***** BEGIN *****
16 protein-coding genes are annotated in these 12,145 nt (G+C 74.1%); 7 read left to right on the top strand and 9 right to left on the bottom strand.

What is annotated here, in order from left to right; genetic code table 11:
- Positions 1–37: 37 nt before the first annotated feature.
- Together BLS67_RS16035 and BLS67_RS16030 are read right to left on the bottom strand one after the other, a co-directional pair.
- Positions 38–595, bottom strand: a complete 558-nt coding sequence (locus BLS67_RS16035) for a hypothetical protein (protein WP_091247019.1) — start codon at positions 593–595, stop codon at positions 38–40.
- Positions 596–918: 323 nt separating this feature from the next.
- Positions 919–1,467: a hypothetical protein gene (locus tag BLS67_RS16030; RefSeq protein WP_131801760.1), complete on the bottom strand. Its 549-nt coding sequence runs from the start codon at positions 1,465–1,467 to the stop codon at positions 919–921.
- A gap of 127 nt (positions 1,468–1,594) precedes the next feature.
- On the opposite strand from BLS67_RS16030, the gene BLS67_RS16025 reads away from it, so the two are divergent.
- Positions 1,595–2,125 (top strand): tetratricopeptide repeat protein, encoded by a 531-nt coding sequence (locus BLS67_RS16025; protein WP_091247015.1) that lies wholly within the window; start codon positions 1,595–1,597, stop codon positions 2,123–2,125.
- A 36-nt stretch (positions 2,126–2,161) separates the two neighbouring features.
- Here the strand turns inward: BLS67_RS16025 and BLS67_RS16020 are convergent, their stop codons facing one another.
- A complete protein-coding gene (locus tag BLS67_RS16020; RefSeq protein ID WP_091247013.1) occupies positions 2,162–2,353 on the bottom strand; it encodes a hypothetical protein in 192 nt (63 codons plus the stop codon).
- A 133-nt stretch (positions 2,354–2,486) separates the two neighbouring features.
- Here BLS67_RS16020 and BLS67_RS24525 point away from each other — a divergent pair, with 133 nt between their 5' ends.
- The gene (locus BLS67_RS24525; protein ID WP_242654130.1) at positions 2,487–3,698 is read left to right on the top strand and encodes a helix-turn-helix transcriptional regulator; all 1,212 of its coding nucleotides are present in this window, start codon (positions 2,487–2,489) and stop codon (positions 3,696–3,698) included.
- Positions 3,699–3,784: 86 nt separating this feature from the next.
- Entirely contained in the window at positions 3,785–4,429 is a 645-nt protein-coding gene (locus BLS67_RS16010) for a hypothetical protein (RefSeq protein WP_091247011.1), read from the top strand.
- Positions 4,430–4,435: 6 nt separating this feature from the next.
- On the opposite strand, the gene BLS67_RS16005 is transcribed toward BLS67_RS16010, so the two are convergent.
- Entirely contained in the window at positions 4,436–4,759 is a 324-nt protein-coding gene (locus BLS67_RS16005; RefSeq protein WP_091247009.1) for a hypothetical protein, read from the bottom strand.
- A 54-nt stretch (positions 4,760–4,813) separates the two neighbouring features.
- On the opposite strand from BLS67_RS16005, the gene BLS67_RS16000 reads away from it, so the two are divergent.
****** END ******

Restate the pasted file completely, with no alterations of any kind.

16 protein-coding genes are annotated in these 12,145 nt (G+C 74.1%); 7 read left to right on the top strand and 9 right to left on the bottom strand.

What is annotated here, in order from left to right; genetic code table 11:
- Positions 1–37: 37 nt before the first annotated feature.
- Together BLS67_RS16035 and BLS67_RS16030 are read right to left on the bottom strand one after the other, a co-directional pair.
- Positions 38–595, bottom strand: a complete 558-nt coding sequence (locus BLS67_RS16035) for a hypothetical protein (protein WP_091247019.1) — start codon at positions 593–595, stop codon at positions 38–40.
- Positions 596–918: 323 nt separating this feature from the next.
- Positions 919–1,467: a hypothetical protein gene (locus tag BLS67_RS16030; RefSeq protein WP_131801760.1), complete on the bottom strand. Its 549-nt coding sequence runs from the start codon at positions 1,465–1,467 to the stop codon at positions 919–921.
- A gap of 127 nt (positions 1,468–1,594) precedes the next feature.
- On the opposite strand from BLS67_RS16030, the gene BLS67_RS16025 reads away from it, so the two are divergent.
- Positions 1,595–2,125 (top strand): tetratricopeptide repeat protein, encoded by a 531-nt coding sequence (locus BLS67_RS16025; protein WP_091247015.1) that lies wholly within the window; start codon positions 1,595–1,597, stop codon positions 2,123–2,125.
- A 36-nt stretch (positions 2,126–2,161) separates the two neighbouring features.
- Here the strand turns inward: BLS67_RS16025 and BLS67_RS16020 are convergent, their stop codons facing one another.
- A complete protein-coding gene (locus tag BLS67_RS16020; RefSeq protein ID WP_091247013.1) occupies positions 2,162–2,353 on the bottom strand; it encodes a hypothetical protein in 192 nt (63 codons plus the stop codon).
- A 133-nt stretch (positions 2,354–2,486) separates the two neighbouring features.
- Here BLS67_RS16020 and BLS67_RS24525 point away from each other — a divergent pair, with 133 nt between their 5' ends.
- The gene (locus BLS67_RS24525; protein ID WP_242654130.1) at positions 2,487–3,698 is read left to right on the top strand and encodes a helix-turn-helix transcriptional regulator; all 1,212 of its coding nucleotides are present in this window, start codon (positions 2,487–2,489) and stop codon (positions 3,696–3,698) included.
- Positions 3,699–3,784: 86 nt separating this feature from the next.
- Entirely contained in the window at positions 3,785–4,429 is a 645-nt protein-coding gene (locus BLS67_RS16010) for a hypothetical protein (RefSeq protein WP_091247011.1), read from the top strand.
- Positions 4,430–4,435: 6 nt separating this feature from the next.
- On the opposite strand, the gene BLS67_RS16005 is transcribed toward BLS67_RS16010, so the two are convergent.
- Entirely contained in the window at positions 4,436–4,759 is a 324-nt protein-coding gene (locus BLS67_RS16005; RefSeq protein WP_091247009.1) for a hypothetical protein, read from the bottom strand.
- A 54-nt stretch (positions 4,760–4,813) separates the two neighbouring features.
- On the opposite strand from BLS67_RS16005, the gene BLS67_RS16000 reads away from it, so the two are divergent.